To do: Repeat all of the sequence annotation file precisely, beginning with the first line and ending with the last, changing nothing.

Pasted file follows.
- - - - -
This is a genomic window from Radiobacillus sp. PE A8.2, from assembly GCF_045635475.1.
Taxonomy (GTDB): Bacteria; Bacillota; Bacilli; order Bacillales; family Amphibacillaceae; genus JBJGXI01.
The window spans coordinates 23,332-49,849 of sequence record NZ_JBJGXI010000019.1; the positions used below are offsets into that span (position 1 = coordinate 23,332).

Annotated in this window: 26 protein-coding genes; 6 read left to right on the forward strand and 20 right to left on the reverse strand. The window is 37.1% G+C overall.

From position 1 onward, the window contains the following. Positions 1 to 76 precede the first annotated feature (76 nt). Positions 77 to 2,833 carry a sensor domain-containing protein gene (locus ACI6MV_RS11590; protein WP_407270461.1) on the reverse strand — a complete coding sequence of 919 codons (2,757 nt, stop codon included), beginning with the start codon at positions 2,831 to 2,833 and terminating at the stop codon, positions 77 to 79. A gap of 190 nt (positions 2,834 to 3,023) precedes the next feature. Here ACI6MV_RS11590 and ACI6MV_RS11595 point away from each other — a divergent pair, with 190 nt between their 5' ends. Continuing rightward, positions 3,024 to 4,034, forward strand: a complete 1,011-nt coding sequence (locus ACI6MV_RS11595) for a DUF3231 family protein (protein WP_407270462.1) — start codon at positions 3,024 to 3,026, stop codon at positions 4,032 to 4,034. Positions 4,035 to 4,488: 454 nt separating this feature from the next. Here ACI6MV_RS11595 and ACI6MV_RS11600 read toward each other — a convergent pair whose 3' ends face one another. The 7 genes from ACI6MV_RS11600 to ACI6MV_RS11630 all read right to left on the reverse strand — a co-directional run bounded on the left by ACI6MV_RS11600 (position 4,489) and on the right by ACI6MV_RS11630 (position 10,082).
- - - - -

This is a genomic window from Radiobacillus sp. PE A8.2, from assembly GCF_045635475.1.
Taxonomy (GTDB): Bacteria; Bacillota; Bacilli; order Bacillales; family Amphibacillaceae; genus JBJGXI01.
The window spans coordinates 23,332-49,849 of sequence record NZ_JBJGXI010000019.1; the positions used below are offsets into that span (position 1 = coordinate 23,332).

Annotated in this window: 26 protein-coding genes; 6 read left to right on the forward strand and 20 right to left on the reverse strand. The window is 37.1% G+C overall.

From position 1 onward, the window contains the following. Positions 1 to 76 precede the first annotated feature (76 nt). Positions 77 to 2,833 carry a sensor domain-containing protein gene (locus ACI6MV_RS11590; protein WP_407270461.1) on the reverse strand — a complete coding sequence of 919 codons (2,757 nt, stop codon included), beginning with the start codon at positions 2,831 to 2,833 and terminating at the stop codon, positions 77 to 79. A gap of 190 nt (positions 2,834 to 3,023) precedes the next feature. Here ACI6MV_RS11590 and ACI6MV_RS11595 point away from each other — a divergent pair, with 190 nt between their 5' ends. Continuing rightward, positions 3,024 to 4,034, forward strand: a complete 1,011-nt coding sequence (locus ACI6MV_RS11595) for a DUF3231 family protein (protein WP_407270462.1) — start codon at positions 3,024 to 3,026, stop codon at positions 4,032 to 4,034. Positions 4,035 to 4,488: 454 nt separating this feature from the next. Here ACI6MV_RS11595 and ACI6MV_RS11600 read toward each other — a convergent pair whose 3' ends face one another. The 7 genes from ACI6MV_RS11600 to ACI6MV_RS11630 all read right to left on the reverse strand — a co-directional run bounded on the left by ACI6MV_RS11600 (position 4,489) and on the right by ACI6MV_RS11630 (position 10,082).